Dr. Apple Takes First Steps Into the Trillion-Dollar Health Sector
The introduction of the pulse-reading Apple Watch along with HealthKit software designed toto log activity and health data form something of a beachhead into the $2.7 trillion U.S. health sector, a vast domain where tech companies large and small have been trying to improve care and reduce cost. And because it’s Apple (AAPL), a move into health care is worth watching closely.
The smartwatch described in Apple Chief Executive Tim Cook’s presentation on Tuesday appears to be a more sophisticated tracking gadget than FitBits or GPS-equipped running watches. The Apple Watch can certainly capture more precise data. Combined with HealthKit’s power to connect fitness, nutrition, and medical data, it will likely have hard-core adherents of the quantified self movement jumping for joy (and measuring how high). More casual users may find it interesting to see, for example, whether their RunKeeper workouts affect how well they snooze as measured by Sleep Cycle. HealthKit will make that kind of analysis simpler, enticing more iPhone users into the world of obsessively measuring their personal performance.
The more intriguing potential of Apple’s new health-care gadgetry is whether it can change behavior, a notoriously tricky challenge for public-health wonks. “Apple Watch gives us the ability to motivate people to be more active and more healthy,” Cook promised. The device will be able to prompt users to stand up after sitting for too long and effortlessly track progress toward workout goals.
But at the margin, for some people, the Apple Watch might help. If not, at least you can still send goofy emoji to your friends.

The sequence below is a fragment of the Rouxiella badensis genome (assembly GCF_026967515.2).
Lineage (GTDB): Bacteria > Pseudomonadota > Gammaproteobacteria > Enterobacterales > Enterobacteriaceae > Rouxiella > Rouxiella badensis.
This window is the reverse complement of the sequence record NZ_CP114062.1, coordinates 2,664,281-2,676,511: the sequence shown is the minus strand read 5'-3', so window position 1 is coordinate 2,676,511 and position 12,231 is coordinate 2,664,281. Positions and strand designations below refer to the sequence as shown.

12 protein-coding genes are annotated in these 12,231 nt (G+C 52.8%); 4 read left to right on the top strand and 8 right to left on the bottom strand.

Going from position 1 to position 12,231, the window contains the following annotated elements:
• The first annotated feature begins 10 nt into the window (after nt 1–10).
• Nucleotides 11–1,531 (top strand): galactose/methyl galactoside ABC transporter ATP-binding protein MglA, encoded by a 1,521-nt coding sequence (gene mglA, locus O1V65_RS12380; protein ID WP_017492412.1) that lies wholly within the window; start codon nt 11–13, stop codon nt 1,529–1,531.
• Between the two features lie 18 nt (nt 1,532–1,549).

Apple’s nascent health-care strategy may change the way people who are actively managing chronic diseases such as diabetes or depression experience care. Programs exist to remind people to take medications or help them track their moods, and HealthKit should allow those apps to work more smoothly together and transmit data to doctors’ records—confirming that patients took a dose of medicine, for example.
Apple’s technology could eventually have big consequences for public health and the field known as population health management. That’s the goal of lots of hospitals and health plans: to monitor the health of large groups of people and intervene before illnesses become costly, acute hospital stays. It may also open new frontiers for medical researchers, who have already used smartphones in innovative ways. One study used phones to track the activity of drug users for insights into what makes addicts relapse.
Think of the way Google’s (GOOG) traffic maps detect a backup by examining anonymous location data from lots of Android users stuck in a jam. What might Apple be able to detect by aggregating the daily movements, heart rates, and other health data of potentially millions of Apple Watch users? Could it spot the spread of flu or other infections by detecting regional drops in activity? Such scenarios raise questions about privacy and security, of course, and it’s hard to know what role, if any, the Watch might play.
But it’s clear that HealthKit and the Apple Watch are the start of a foray into a giant market that affects everyone personally and is at the core of America’s fiscal problems. And there’s always one more thing. As sharp-eyed Apple watchers know, the company already has a patent on earbuds that can measure your temperature and heart rate.